John Ivison: Slow-moving senators could frustrate any attempt by Liberals to rush pot legalization

You want it when? The Senate tends to move with the urgency of Flash the Sloth in Disney’s Zootopia.

The upshot is that there are growing concerns in government about the Red Chamber meeting Justin Trudeau’s summer deadline on legalizing marijuana, as well as passing the accompanying impaired driving bill.

At least the main cannabis bill — C-45 — goes to a vote in the Senate on June 7. That would give the House two weeks before the summer break to deal with any amendments.

But the drug impaired driving bill — C-46 — is still before the Senate’s legal affairs committee, which is drawing up a draft report.

The upshot – even if the pot bill receives Royal Assent before Canada Day, the impaired driving bill may not pass until later in the year.

Bill Blair, the government’s point man on the pot bill could barely contain his frustration in an interview. “It’s our desire that the Senate deal with this (C-46) in an expeditious fashion. The day it is enacted, it will begin saving lives. My desire was to see C-46 pass six months ago. But I don’t see a delay in C-46 being an impediment to the passage and Royal Assent of C-45,” he said.

The government has already said that it doesn’t see the sale of legal pot happening until two to three months after the bill is passed into law. Blair said pot can’t be moved legally from producers to distributors until Royal Assent is given.

But the Senate isn’t scheduled to return from its summer break until September 17.

We may well have an extended period of time when pot is legal but the drug impaired driving bill is still before lawmakers.

This doesn’t necessarily mean chaos on the roads – the police already have the powers to arrest drugged up drivers. The two bills are independent from one another, even if they were conceived together.

But it is far from optimal and raises the question, yet again: why did the Liberals give themselves the artificial deadline of Canada Day to pass the pot bill?

While C-46 is not as advanced in the legislative process as C-45, it is relatively uncontroversial.

The same cannot be said of C-45 in its current form.

Blair is too much of a straight-shooter to convey the subtle untruths so typical on Parliament Hill.

Liberal MP Bill Blair: “It’s our desire that the Senate deal with this in an expeditious fashion.”

Chris Young/The Canadian Press

I asked the former Toronto Police Chief if he is confident C-45 will make it through the Senate in time to meet the Prime Minister’s timeline.

He thought about it for a moment, before saying he is confident the Senate will do its work and vote on the bill on June 7. Four Senate committees have reported on the bill and a final report, with amendments, is being drawn up by the social affairs committee.

Blair said the government is open to amendments. “Everything can always be improved,” he said.

It’s not clear which suggested changes will make the final cut. But there is sympathy among some senators for provinces like Quebec and Manitoba that argue they would like to forbid the home cultivation of any cannabis plants. Bill C-45 makes it an offence to grow more than four plants. Blair said the legislation does not create a legal right, it just makes it an offence to grow more than four plants. He said provinces will be able to control cultivation within their own jurisdiction through permitting limitations and other regulations.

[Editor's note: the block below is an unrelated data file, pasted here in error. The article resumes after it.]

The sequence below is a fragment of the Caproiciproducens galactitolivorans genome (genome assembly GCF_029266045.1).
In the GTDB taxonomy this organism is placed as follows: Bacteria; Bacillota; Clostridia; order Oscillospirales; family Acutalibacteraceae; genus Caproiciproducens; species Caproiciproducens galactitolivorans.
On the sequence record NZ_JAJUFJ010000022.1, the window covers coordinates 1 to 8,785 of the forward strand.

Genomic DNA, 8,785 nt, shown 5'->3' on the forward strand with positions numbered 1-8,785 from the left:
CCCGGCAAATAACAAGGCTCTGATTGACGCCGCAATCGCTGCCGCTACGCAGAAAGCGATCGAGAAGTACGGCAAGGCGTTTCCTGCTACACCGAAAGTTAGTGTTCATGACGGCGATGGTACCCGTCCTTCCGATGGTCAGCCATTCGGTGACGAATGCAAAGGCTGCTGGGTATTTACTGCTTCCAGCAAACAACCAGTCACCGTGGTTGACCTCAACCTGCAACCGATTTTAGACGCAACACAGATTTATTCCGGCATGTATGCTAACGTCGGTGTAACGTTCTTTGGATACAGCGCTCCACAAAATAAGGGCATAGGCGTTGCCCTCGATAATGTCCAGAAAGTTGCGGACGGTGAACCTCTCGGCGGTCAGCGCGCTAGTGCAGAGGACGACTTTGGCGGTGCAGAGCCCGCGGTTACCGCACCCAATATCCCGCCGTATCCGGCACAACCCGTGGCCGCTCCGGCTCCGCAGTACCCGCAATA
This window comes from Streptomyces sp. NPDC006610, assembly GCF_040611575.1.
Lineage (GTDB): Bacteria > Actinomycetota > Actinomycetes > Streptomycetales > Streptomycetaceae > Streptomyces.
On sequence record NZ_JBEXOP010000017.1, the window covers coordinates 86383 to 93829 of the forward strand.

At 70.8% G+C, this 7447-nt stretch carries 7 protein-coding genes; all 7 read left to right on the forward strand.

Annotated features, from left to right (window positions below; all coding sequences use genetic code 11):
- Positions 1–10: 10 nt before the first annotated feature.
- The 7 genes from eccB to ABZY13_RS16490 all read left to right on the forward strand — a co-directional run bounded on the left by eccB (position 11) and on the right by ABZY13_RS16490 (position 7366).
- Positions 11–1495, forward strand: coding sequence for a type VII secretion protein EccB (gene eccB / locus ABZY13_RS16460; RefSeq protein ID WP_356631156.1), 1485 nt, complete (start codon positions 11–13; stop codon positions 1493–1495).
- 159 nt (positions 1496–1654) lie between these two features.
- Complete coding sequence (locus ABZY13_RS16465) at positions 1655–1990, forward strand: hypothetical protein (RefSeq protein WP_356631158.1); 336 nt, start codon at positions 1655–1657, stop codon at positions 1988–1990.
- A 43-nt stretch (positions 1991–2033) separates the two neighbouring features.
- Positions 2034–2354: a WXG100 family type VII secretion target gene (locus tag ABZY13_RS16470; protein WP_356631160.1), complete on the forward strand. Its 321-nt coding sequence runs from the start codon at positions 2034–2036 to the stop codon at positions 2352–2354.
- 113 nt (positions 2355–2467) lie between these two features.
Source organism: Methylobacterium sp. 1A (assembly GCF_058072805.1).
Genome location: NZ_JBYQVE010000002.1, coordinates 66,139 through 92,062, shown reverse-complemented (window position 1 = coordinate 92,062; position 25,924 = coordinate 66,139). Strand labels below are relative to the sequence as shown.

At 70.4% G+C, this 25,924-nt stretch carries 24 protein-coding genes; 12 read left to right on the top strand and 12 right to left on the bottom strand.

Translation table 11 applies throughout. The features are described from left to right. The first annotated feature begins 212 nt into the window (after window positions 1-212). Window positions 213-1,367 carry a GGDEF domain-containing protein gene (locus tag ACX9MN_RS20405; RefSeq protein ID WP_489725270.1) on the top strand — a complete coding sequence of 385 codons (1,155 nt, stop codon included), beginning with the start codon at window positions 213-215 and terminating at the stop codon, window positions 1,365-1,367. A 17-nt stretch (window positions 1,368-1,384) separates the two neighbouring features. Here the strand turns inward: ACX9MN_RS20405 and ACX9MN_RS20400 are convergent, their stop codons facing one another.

But André Pratte, the former editor-in-chief of La Presse who now sits as an independent senator, said layers of laws and regulations will be a recipe for confusion. He advocates an amendment that confirms the powers of the provinces to prohibit home cultivation, if they wish to do so. “It makes sense to leave the decision to the people closest to their communities – and that’s the provinces,” he said.

We may well have an extended period of time when pot is legal but the drug impaired driving bill is still before lawmakers

The other major C-45 amendment that may be included in the social affairs report is the suggestion aired by the aboriginal people’s committee that would effectively postpone legalization for up to a year to accommodate broader consultations with indigenous communities in areas like revenue-sharing.

Pratte said he is sympathetic to the argument that the government should have sat down with First Nations before now.

But he said it is unrealistic to push off legalization for up to a year, given the looming 2019 election.

He said changes should be put forward with some prospect of them being acceptable to the government. “We know the answer to this one. It’s not realistic to make such an amendment,” he said.

But delaying implementation of some aspects of the bill has support among a number of senators, including Liberal Serge Joyal.

“Police forces and municipalities and provinces are calling for more time. That is not to oppose the bill but to give them time to adapt,” he said. “The deadline is self-imposed. I don’t dispute the privilege of the government to set a target date but there is the test of reality. It is in the interests of the government for the transition to be done smoothly.”

Compromise may be possible. The government could extend the two to three month period before legalization is operational, in exchange for swift passage in the Senate.

But if the Liberals in the House attempt to ram through C-45 in its current form, they may find that, like the sloths working in the Department of Mammal Vehicles in Zootopia, slow-moving senators are able to frustrate their agenda.

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